comfort grieving

My father passed away four weeks ago. This week, my brother, sister-in-law, and I are getting Mom settled in a memory care facility close to my brother’s place. Now, in the latter stages of Alzheimer’s, Mom needs more help than she can get at home.

It’s been a difficult month.

No human can fix this. Or change the circumstances.

But even so, many have come around us in these days to help. And God has used their efforts to comfort, encourage, and strengthen us.

It’s amazing how God can take seemingly small things, simple gestures, and use them. Only God, through His people.

Only God.

As I reflect on these gifts of grace, tears flow again. Yes, there is grief. But there is also thanksgiving. Gratitude to God that in the midst of difficulty He sweetly cares for me, His child.

Blessed be the God and Father of our Lord Jesus Christ, the Father of mercies and God of all comfort… (2 Corinthians 1:3, ESV)

God has comforted me through His people. Even in the small things. Maybe especially in the small things.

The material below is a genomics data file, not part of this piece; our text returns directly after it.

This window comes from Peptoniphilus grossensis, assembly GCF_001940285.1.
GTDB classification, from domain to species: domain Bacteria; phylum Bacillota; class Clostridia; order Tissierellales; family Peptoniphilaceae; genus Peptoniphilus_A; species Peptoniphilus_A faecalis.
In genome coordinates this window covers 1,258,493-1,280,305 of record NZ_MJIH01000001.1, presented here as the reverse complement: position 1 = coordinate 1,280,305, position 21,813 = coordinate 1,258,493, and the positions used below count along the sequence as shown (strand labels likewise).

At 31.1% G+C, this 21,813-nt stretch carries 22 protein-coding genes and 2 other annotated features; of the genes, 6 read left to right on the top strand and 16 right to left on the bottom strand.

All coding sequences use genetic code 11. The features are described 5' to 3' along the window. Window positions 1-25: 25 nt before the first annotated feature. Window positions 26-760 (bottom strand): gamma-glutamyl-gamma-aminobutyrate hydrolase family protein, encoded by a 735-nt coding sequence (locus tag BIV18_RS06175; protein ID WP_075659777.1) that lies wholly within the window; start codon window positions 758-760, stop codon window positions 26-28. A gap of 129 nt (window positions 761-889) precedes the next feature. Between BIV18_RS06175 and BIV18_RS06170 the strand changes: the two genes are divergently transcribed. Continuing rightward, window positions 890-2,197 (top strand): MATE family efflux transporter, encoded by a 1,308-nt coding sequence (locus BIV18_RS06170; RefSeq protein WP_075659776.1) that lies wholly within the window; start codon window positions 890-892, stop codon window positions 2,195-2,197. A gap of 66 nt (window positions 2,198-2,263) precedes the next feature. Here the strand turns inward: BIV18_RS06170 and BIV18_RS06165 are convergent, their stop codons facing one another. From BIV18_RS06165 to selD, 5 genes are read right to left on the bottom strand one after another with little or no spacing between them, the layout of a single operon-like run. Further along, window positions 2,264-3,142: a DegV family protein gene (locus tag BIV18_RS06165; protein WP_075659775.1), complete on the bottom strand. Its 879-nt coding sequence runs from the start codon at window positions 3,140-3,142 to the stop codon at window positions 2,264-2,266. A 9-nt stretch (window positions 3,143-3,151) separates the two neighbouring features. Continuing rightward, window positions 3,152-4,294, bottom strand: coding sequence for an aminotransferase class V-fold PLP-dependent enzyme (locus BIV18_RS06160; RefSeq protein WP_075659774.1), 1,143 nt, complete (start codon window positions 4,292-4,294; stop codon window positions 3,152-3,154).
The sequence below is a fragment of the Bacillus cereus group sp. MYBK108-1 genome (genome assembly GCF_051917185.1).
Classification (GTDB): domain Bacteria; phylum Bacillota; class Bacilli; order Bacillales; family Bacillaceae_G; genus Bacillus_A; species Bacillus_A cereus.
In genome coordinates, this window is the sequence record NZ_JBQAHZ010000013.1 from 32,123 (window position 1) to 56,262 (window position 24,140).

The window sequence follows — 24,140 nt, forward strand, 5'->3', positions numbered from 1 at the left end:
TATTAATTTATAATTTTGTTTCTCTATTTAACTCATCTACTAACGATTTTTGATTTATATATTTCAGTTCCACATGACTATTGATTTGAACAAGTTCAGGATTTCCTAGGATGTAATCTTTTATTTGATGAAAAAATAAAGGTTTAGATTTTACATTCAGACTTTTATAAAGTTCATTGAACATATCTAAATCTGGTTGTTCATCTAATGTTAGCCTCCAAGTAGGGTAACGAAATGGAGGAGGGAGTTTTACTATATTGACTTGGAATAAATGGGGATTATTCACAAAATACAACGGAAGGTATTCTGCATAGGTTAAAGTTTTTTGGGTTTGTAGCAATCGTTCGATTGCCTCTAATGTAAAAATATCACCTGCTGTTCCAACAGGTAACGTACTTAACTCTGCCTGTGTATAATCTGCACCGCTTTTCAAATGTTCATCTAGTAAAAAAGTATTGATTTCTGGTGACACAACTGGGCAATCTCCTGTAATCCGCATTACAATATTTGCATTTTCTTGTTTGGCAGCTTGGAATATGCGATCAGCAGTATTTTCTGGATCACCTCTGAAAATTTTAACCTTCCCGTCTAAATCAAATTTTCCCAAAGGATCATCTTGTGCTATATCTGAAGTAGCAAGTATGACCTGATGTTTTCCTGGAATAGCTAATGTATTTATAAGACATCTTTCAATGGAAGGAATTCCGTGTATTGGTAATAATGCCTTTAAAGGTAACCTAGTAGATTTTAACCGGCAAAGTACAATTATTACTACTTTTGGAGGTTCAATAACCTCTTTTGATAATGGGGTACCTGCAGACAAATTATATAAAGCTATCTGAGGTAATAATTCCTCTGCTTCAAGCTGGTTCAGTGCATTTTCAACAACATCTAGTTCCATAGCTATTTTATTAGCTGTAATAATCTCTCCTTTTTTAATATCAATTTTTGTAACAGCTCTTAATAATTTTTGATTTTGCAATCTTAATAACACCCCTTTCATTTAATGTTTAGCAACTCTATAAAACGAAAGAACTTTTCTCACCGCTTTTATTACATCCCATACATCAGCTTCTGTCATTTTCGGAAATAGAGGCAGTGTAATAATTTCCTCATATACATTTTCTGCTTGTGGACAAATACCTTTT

Perhaps someone you know is grieving a loss. Here are a few of the “small things” you can do that meant so much to me.

6 Small Acts that Gave Me Comfort

  1. Contact – Whether you call, text, message, or send a card just let them know you care, that you are thinking of them. I’ve gotten scores of these and it’s made a difference.
  2. Remember – Extended family members and friends shared stories and told me how much Dad meant to them personally. He impacted lives. This happened in person, in cards, and even on social media, and every time it brought comfort and sometimes a smile.
  3. Show up – Whether at their door or at the services, your presence makes a difference. You don’t even have to say anything. Just being there is a comfort.
  4. Pray – Pray for them. And let them know you are praying for them – immediately and later on.
  5. Ask – It’s only happened a couple of times, but it was uniquely comforting. People who didn’t know my father asked me to tell them about him. And they listened.
  6. Listen – I know I just said that. But it’s important enough to repeat. Listen to them talk about their loved one, the plans, how they’re feeling. Talking is healing and you can listen.

I am not a counselor. And I don’t have a lot of experience with grief. But I do know what helped and is helping me. And I thought it might help someone you know.

By the way, one of the greatest sources of comfort is the assurance I have that Dad is with Jesus now. Death was just a doorway into a greater spiritual reality. (For more on this see “Holding onto Hope.”)

What helped you when you were grieving?

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